Juan Soto
Nick Wass/AP

Juan Soto is a top star in the MLB, and he’s young enough and good enough to be the bridge to the next championship-caliber core as a franchise centerpiece. The Washington Nationals need to sign Soto to a long-term contract as soon as possible to prevent him from walking like Bryce Harper and Anthony Rendon. Soto, who’s currently 22, won’t see his current contract expire until the end of the 2024 season.

Fernando Tatís Jr. has a 14-year, $340 million extension, Ronald Acuña Jr. is already locked into a team-friendly extension with the Braves, the spotlight now turns squarely on Soto as the next under-25 candidate for a mega-extension.

Soto, who finished fifth in NL MVP voting last season and enters 2021 as the betting favorite to win the award, is also the betting favorite at +800 to lead all the majors in RBI, per PointsBet Sportsbook, and he’s tied with the third-best odds to lead the league in both home runs (+1200) and runs scored (+1000), respectively.

Soto has played for the Nationals during the last three seasons and already has a World Series title, Silver Slugger and batting title on his resume. He slashed .351/.490/.695 with 13 home runs and 37 RBI in 47 games during the shortened 2020 season.

The Nats have the wherewithal to get a deal done, general manager Mike Rizzo won’t hesitate to tell you how much he loves Juan Soto the person and my hunch is that Soto would be very willing to work something out here, long-term. 

Soto is special. Through his age-21 season, he’s posted an OPS+ of 151, which ranks 11th highest in baseball history among players of the same age (minimum 500 plate appearances). He’s ahead of inner-circle Hall of Famers Mickey Mantle, Ken Griffey Jr., Frank Robinson, and Mel Ott. He also outpaces some of his contemporaries in that category, like Acuña Jr., Cody Bellinger, Giancarlo Stanton, and Carlos Correa—not bad for a guy who made just 35 minor league plate appearances above Class A.

Soto has the fifth-best on-base percentage (.415) under the same criteria—better than Mike Trout, Albert Pujols, Stan Musial, and Rickey Henderson. His OPS (.972) ranks sixth all-time—one spot ahead of Tatis Jr. and two ahead of Trout.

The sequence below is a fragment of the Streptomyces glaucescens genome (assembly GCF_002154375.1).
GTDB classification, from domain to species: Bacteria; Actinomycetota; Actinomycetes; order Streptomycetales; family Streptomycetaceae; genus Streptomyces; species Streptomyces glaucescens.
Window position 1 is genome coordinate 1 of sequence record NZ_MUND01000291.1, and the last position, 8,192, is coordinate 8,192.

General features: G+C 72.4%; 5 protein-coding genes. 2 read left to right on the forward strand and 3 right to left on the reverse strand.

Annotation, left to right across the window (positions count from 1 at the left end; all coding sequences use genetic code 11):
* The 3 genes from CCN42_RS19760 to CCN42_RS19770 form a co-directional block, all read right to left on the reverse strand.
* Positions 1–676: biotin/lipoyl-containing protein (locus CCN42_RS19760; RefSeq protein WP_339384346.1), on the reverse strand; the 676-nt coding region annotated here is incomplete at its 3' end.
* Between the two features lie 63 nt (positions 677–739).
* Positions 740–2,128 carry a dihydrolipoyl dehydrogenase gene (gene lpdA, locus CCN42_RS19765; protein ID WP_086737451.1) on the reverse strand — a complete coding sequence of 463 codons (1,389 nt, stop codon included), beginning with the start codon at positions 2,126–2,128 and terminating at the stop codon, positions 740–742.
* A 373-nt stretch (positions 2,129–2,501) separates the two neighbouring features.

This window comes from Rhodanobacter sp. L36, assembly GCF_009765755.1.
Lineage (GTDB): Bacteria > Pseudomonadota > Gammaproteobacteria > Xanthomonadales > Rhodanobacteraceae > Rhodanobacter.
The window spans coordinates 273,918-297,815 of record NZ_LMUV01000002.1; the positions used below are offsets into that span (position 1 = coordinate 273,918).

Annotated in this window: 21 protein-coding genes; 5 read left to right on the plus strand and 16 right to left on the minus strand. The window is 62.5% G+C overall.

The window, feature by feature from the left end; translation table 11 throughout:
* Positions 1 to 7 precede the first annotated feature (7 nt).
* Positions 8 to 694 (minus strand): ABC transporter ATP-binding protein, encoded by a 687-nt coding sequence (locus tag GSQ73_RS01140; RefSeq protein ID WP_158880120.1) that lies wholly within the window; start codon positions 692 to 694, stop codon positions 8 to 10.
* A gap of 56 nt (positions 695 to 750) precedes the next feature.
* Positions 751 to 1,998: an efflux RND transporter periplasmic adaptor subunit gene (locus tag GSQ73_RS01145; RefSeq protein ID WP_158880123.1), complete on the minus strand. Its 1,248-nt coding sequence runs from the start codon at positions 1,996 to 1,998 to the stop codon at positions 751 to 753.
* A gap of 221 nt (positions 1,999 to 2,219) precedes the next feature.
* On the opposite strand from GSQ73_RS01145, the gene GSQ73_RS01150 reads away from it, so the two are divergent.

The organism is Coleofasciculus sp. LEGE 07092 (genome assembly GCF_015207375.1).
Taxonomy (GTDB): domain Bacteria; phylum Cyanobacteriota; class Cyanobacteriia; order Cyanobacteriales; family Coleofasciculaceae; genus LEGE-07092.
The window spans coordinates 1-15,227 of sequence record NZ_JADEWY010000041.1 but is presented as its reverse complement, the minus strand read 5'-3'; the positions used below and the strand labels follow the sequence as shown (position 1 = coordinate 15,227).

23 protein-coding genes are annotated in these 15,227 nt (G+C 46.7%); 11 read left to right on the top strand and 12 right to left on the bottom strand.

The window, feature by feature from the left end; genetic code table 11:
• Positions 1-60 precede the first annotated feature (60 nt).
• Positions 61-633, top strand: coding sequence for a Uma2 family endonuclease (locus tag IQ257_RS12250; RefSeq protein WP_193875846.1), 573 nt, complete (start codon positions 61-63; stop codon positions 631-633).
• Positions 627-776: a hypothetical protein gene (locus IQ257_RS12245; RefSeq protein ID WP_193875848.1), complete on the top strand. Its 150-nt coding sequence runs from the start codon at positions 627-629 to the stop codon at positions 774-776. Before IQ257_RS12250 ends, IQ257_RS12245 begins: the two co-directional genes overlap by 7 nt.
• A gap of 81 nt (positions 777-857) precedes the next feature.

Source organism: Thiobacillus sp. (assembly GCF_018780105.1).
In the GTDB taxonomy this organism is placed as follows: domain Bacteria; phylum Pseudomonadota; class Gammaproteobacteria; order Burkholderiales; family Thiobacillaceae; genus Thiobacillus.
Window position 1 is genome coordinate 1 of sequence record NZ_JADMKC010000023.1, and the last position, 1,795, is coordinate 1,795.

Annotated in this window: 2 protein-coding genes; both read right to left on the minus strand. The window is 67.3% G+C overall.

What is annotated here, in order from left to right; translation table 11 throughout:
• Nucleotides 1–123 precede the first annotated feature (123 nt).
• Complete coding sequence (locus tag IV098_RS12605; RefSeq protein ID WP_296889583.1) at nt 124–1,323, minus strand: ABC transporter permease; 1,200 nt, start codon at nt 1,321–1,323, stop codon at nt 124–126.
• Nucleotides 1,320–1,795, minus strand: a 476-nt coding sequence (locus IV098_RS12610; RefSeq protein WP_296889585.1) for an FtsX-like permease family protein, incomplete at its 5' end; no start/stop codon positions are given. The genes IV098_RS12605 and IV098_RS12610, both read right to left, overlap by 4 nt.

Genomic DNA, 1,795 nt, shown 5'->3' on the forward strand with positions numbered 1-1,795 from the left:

His reputation is well established even at a young age. He became the second player 21 or younger ever to lead the majors in intentional walks last season (12), and the first since Eddie Mathews in 1953. Soto’s 12 free passes are tied for the fourth-most ever given to a player 21 or younger, and he was on pace to break Griffey’s record of 21 set in 1991 if he hadn’t played in a pandemic-shortened 60-game season.

A look at player similarity scores from Baseball-Reference drives the larger point home: Juan Soto is on track to be one of the greatest hitters of his generation. His most similar player is Frank Robinson, the only player to win an MVP award in both leagues. Six of Soto’s 10 most similar players are Hall of Famers. Among the other four are Trout and Acuña Jr.

Trout, Acuña Jr., and Tatis Jr. all share something in common: They signed nine-figure extensions with their original franchises that kept them under team control for at least a decade. It’s possible that Soto, who is represented by Scott Boras, is unlikely to go that route unless Washington comes with a record-breaking offer.

Soto’s long-term value likely lies somewhere between that of Trout and Mookie Betts. The number $400 million doesn’t get tossed around too often, but it will certainly be in the conversation for Soto. A 12-year, $400 million deal would give him an average annual value of $33.3 million, a little higher than the midpoint between Trout and Betts.

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